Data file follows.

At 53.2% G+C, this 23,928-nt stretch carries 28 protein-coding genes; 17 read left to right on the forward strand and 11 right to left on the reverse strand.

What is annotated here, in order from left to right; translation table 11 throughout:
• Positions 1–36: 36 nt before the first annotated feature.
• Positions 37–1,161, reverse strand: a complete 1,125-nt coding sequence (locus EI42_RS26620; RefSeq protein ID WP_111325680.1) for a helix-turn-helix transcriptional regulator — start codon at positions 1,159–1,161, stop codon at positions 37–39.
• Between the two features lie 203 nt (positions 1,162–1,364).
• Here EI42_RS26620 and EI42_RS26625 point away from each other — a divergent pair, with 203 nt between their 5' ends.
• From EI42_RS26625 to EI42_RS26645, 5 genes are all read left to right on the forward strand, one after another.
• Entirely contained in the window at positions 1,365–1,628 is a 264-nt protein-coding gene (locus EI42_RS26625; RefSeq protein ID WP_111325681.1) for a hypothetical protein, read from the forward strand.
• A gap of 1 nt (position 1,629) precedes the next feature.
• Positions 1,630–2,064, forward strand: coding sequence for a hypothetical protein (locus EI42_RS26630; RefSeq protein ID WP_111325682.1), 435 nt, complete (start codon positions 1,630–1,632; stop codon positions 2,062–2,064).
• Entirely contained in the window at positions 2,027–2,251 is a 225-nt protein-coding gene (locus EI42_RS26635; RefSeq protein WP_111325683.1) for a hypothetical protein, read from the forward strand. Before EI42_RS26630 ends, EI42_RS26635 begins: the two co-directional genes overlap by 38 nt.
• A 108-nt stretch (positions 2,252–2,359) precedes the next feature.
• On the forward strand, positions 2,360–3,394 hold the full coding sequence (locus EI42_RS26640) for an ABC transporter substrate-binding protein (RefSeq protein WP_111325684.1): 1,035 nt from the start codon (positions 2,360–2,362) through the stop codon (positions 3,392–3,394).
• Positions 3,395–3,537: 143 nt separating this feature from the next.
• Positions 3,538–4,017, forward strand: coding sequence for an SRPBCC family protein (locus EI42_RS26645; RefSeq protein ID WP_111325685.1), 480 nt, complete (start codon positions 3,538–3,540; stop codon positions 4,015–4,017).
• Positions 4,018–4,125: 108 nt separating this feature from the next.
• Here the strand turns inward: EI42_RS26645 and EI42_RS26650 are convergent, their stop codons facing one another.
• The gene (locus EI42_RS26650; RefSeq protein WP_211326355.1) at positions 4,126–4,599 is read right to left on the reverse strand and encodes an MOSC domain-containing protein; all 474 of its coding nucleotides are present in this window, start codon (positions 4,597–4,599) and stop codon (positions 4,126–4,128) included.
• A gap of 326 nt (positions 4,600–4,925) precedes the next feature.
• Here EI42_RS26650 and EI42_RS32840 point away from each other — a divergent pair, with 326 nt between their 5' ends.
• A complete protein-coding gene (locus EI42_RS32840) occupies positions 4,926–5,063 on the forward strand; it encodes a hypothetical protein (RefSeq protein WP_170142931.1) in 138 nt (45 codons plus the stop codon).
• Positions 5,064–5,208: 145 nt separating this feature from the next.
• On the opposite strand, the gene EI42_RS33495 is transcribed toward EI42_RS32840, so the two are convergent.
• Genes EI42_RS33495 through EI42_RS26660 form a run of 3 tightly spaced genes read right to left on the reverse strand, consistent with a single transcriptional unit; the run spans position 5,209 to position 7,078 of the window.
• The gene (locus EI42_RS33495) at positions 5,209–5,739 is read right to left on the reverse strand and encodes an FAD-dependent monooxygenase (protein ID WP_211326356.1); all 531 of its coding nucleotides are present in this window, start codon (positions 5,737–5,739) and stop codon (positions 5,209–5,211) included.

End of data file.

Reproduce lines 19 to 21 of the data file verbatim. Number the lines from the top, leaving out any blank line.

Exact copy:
• A gap of 326 nt (positions 4,600–4,925) precedes the next feature.
• Here EI42_RS26650 and EI42_RS32840 point away from each other — a divergent pair, with 326 nt between their 5' ends.
• A complete protein-coding gene (locus EI42_RS32840) occupies positions 4,926–5,063 on the forward strand; it encodes a hypothetical protein (RefSeq protein WP_170142931.1) in 138 nt (45 codons plus the stop codon).